Executive MBA | TopMBA

The executive MBA (or EMBA) is an MBA program aimed at experienced and senior professionals who want to continue to work full time while pursuing a degree. A complete ranking of the best EMBA programs around the world can be seen in the QS EMBA Rankings 2019.

This means that everything that you learn in an executive MBA program can be tried out in the workplace almost instantaneously. However, the average work experience of participants in an EMBA cohort will set it apart from a full-time MBA program.

The level of expertise and industry knowledge found among a good EMBA cohort is one of its most important qualities, such is the emphasis on peer-to-peer learning and drawing from the experiences of participants.

These clear distinctions aside, the curriculum of an EMBA program will resemble that of a full-time MBA in much of its subject areas and content.

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Who Makes Up a Typical Executive MBA Cohort?

Average cohort statistics among those who choose an executive MBA degree haven’t changed much in the past five years, according to the Executive MBA Council (EMBAC)– a membership body spanning 300 executive MBA programs in 25 countries.

The average EMBA student possessed 14 years of work experience, of which nine years came in management roles, and had an average age of 38, according to EMBAC’s most recent survey.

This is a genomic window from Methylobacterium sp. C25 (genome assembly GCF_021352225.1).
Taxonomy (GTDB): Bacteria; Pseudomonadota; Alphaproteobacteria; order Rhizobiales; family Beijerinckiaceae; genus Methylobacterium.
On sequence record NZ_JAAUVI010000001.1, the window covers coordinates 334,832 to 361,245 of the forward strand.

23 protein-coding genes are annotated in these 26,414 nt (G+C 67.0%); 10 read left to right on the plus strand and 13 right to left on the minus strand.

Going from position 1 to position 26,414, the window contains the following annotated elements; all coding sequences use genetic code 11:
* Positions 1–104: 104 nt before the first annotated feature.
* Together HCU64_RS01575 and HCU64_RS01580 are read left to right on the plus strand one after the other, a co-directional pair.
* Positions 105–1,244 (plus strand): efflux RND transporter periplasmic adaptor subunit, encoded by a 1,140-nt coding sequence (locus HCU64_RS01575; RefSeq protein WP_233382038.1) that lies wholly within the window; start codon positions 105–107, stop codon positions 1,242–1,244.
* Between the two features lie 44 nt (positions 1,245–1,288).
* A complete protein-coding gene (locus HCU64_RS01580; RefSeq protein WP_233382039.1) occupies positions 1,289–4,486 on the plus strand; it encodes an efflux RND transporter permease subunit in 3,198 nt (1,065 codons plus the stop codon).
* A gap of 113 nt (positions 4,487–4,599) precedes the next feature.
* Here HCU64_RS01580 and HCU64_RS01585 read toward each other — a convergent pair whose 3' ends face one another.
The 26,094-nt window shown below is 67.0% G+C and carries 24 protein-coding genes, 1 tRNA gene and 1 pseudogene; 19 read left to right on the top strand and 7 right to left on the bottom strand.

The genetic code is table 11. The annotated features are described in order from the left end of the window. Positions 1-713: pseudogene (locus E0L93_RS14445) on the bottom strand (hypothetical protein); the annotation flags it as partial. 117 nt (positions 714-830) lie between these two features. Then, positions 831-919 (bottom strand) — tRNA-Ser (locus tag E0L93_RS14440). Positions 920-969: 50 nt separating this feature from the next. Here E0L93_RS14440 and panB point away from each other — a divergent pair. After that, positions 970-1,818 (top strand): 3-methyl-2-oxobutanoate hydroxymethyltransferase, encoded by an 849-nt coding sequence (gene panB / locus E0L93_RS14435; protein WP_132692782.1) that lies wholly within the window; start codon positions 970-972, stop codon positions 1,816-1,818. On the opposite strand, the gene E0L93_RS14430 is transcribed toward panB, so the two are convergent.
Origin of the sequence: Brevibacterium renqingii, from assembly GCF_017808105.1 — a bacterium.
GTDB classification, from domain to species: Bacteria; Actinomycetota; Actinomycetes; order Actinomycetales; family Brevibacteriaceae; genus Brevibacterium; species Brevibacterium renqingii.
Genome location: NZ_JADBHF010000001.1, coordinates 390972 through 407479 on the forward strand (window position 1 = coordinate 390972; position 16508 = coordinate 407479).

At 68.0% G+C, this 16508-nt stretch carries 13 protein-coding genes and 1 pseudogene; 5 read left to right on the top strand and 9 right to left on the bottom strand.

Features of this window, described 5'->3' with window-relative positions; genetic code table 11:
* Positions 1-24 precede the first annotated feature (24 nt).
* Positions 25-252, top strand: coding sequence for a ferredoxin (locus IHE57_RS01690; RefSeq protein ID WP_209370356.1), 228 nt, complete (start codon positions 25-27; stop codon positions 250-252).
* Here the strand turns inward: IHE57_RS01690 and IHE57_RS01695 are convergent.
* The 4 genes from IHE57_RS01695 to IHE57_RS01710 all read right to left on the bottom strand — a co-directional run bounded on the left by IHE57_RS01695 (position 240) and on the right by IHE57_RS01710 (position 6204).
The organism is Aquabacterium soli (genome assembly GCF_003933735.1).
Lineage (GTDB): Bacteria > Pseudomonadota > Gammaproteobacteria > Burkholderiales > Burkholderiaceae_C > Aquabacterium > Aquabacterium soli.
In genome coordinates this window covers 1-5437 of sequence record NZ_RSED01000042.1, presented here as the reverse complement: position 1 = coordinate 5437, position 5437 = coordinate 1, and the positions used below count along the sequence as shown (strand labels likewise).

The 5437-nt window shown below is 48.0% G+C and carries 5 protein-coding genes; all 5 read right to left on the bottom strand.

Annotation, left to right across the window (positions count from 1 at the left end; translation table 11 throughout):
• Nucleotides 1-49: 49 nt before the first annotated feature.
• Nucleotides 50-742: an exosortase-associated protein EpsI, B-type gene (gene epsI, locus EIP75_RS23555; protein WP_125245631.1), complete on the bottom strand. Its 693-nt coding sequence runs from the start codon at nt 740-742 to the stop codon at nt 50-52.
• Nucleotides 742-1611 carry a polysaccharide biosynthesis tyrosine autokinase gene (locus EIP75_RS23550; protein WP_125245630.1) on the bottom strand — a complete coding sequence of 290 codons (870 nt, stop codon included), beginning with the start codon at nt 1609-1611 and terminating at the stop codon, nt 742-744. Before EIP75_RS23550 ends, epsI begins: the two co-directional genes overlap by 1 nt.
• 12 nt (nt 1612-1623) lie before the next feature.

For comparative purposes, even though QS data shows that MBA applicants around the world have been getting older in the past five years, the average age of candidates is 28 years old globally. In addition, according to the QS Global MBA Rankings 2020, full-time MBA students have nearly a decade less work experience than the average EMBA student.

How is an Executive MBA Program Structured?

A typical EMBA program from a top school can be completed in around two years and will often revolve around classroom discussions and group projects that are coordinated and led by a business school’s senior faculty members.

As with a full-time MBA program, the EMBA has taken on an increasingly international mindset in its teaching, in recognition of the globalization of business. As of 2018, a huge 93.2 percent of EMBA programs offer an international trip, according to EMBAC.

The need for EMBA degrees to be international in their outlook – while recognizing their students’ busy schedules – has undoubtedly been a key factor in the creation of multi-institution EMBA degrees.

Such programs are offered between business schools in different countries (and often continents) with allotted time spent in each location. The fact that joint EMBA programs now number among the world’s most highly regarded executive MBA programs shows how well received they have been in a way that hasn’t really been seen in the full-time MBA program format.

Career Progression and Personal Development

The executive MBA helps with career progression, but also has personal development at its core.

One of the reasons for this is that its participants already possess high-level management experience. Therefore, they will often have less need for the career springboard most full-time MBA students are seeking.

However, an EMBA often allows graduates to reach higher levels of management in their current work or even to switch companies or role if they so wish.

Nearly 40 percent of EMBA students received a promotion during the program, according to a 2018 student exit survey carried from EMBAC, and 54 percent took on new responsibilities in their existing role. Increases in salary are, of course, also very much the norm among graduates – in what is likely to be a key consideration for self-funding students.